Kelly Island – Developed launch of Reserve street in Missoula. Take Spurgin road til it ends. Right at the stop sign and left at the sign. It’s in a channel of the river and you enter the main-stem pretty quickly. There are numerous braids between the Osprey Stadium and Kelly Island. Log jams and obstacles keep most floaters away from here.
Kona Bridge – 4 miles from Kelly Island. Developed ramp on river left just before the bridge.
Harpers Bridge – 5 miles. Developed ramp on river right. Take Mullan Road to reach Kona and Harpers.
Single Tree – Off a dirt road on the west bank. Not popular. Just a tree with a slide. The shuttle is a pain but it gets a bit less pressure as a result.
Petty Creek – 23 miles below Harpers. Single Tree is not official and we don’t know the mileage exactly. This is a nice developed ramp right by the town of Alberton. Just upriver from a bridge. Boat ramp is on river left.
Rest Stop – About 4 miles down is a rest stop off the Interstate. If running your own shuttle, you will have to pass it, take the next exit and turn back. It’s a big obvious pullout for trucks. A dirt road spurs off the parking lot to a gravel bar for launching and take outs.
Cyr – The launch site for the Alberton Gorge. Launch only. A long, steep railing is used to drop your boat down. The Alberton Gorge is class II-IV rapids and is a ton of fun.
Tarkio – The most common Alberton Gorge takeout site.
Forest Grove – 4 miles down from Tarkio. It’s pretty mellow but the river can get pushy in big water.
Superior/Dry Creek – A full day with around 11 miles from Forest Grove. Good fishing. It’s a sandy ramp in the town of Superior.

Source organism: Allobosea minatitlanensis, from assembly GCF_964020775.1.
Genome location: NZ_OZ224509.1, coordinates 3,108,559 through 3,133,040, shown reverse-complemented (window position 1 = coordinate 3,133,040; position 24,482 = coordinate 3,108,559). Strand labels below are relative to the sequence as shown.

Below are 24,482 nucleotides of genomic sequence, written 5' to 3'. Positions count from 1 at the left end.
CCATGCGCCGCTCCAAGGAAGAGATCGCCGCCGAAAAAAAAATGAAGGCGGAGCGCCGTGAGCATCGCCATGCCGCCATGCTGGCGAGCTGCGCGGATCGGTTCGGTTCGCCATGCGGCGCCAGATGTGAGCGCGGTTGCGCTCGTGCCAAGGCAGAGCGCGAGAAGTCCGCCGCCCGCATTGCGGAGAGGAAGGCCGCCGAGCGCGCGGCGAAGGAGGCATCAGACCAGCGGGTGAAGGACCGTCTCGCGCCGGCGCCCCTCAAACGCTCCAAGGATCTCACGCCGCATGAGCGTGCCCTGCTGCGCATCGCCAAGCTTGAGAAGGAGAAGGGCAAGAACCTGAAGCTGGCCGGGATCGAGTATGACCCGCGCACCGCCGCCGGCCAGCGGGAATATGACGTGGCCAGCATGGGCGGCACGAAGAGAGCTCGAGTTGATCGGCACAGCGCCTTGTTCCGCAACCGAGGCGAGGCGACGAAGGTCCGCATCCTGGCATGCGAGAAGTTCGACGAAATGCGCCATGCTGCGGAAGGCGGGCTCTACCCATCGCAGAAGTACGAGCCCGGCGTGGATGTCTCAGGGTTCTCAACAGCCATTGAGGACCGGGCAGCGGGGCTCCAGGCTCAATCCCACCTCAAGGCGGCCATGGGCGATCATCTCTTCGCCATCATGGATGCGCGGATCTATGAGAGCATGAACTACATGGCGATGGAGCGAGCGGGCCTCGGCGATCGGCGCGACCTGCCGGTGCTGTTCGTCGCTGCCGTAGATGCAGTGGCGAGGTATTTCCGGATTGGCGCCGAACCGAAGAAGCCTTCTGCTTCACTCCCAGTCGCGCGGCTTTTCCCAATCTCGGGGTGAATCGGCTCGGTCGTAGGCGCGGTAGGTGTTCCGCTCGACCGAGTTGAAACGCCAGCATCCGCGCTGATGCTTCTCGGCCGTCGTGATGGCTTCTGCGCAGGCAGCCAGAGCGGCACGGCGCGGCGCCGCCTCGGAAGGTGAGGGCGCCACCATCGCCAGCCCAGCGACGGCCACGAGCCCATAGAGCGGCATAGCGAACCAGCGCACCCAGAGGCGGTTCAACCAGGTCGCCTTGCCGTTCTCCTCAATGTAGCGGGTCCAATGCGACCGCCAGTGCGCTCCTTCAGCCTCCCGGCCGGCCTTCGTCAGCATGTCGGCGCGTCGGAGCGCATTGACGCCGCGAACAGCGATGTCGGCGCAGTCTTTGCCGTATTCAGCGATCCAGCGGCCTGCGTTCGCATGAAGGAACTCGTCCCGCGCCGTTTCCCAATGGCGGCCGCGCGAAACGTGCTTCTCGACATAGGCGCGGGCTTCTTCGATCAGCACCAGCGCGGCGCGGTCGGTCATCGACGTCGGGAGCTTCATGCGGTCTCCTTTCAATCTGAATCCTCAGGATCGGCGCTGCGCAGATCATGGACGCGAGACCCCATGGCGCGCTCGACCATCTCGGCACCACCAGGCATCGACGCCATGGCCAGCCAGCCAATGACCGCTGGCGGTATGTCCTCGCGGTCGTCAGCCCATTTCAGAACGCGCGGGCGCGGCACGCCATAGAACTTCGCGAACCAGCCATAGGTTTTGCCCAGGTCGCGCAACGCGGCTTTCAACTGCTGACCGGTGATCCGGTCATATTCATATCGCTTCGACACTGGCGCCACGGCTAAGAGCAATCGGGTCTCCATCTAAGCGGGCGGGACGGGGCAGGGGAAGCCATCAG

Sloway – About 3 miles down. It’s slow water in low flows. Sloway isn’t much of a ramp and isn’t labeled well.
Saint Regis – 7 miles below Sloway. The St. Regis river comes in on your left after a series of highway and train bridges. The ramp is about 40 yards down on river left.
14 Mile – Great float. It’s a good pace in higher water but requires some serious forward rowing through frog water when it gets low.
Cascade – Not a developed or official launch site. You can takeout or drop a boat immediately below the Cascade rapid. It’s visible from the highway.
Pair-a-Dice – Below the confluence with the Flathead river. Developed ramp on river right above a highway bridge.
Vince the shuttle man – Does the Upper river down to Bonner 406-203-6350.
River’s Edge in Deer Lodge – Does Upper river down to Gold Creek and Jens. 406-645-2926
Four Rivers – Does most of the river. 406-370-5845
Sonja – Lower River. Not sure if she is still running in 2018. 406-822-4358
River Specific Fishing Regulations
Exceptions to Standard Regulations: Clark Fork River
Upstream from Perkins Bridge, near Warm Springs
- Open entire year
- Catch-and-release only
- Artificial lures only
- Closed to fishing from boats/vessels
Perkins Lane Bridge, near Warm Springs, to mouth of Flathead River
- Closed to fishing from about 2 1/2 miles upstream from the confluence of the Blackfoot River to about 1/2 mile downstream, as posted.
- Extended season for northern pike and whitefish and catch-and-release for trout open December 1 to third Saturday in May with artificial lures and/or maggots only.
- Catch-and-release for cutthroat trout.
- Combined trout: 3 daily and in posession, none over 15 inches.
- Northern Pike: no limit.
- Artificial lures only within a 100-yard radius of the mouths of Rattlesnake Creek, Petty Creek, Fish Creek, Cedar Creek, Dry Creek, Trout Creek, and St. Regis River.
Mouth of Flathead River to mouth of Thompson River
- Catch-and-release for cutthroat trout
- Whitefish: open entire year with maggots or lures
- Northern Pike: open entire year with bait or lures
Mouth of Thompson River to Idaho Border
- Open entire year
- Combined Trout: 5 daily and 10 in possession, only 1 over 22 inches
- Cutthroat trout: 3 daily and in possession, no size limit
- Hook and line: 2 lines with up to 2 hooks per line all year
Clark Fork River Montana Photos